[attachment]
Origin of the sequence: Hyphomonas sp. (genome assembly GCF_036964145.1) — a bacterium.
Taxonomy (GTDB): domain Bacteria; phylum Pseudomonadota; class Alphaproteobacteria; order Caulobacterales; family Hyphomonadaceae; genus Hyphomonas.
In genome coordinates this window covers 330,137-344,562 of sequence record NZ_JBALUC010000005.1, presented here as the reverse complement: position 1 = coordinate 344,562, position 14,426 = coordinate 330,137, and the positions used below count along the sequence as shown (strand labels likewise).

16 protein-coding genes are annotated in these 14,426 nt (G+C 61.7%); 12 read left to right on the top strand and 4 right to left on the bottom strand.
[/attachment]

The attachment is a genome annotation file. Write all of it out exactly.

Origin of the sequence: Hyphomonas sp. (genome assembly GCF_036964145.1) — a bacterium.
Taxonomy (GTDB): domain Bacteria; phylum Pseudomonadota; class Alphaproteobacteria; order Caulobacterales; family Hyphomonadaceae; genus Hyphomonas.
In genome coordinates this window covers 330,137-344,562 of sequence record NZ_JBALUC010000005.1, presented here as the reverse complement: position 1 = coordinate 344,562, position 14,426 = coordinate 330,137, and the positions used below count along the sequence as shown (strand labels likewise).

16 protein-coding genes are annotated in these 14,426 nt (G+C 61.7%); 12 read left to right on the top strand and 4 right to left on the bottom strand.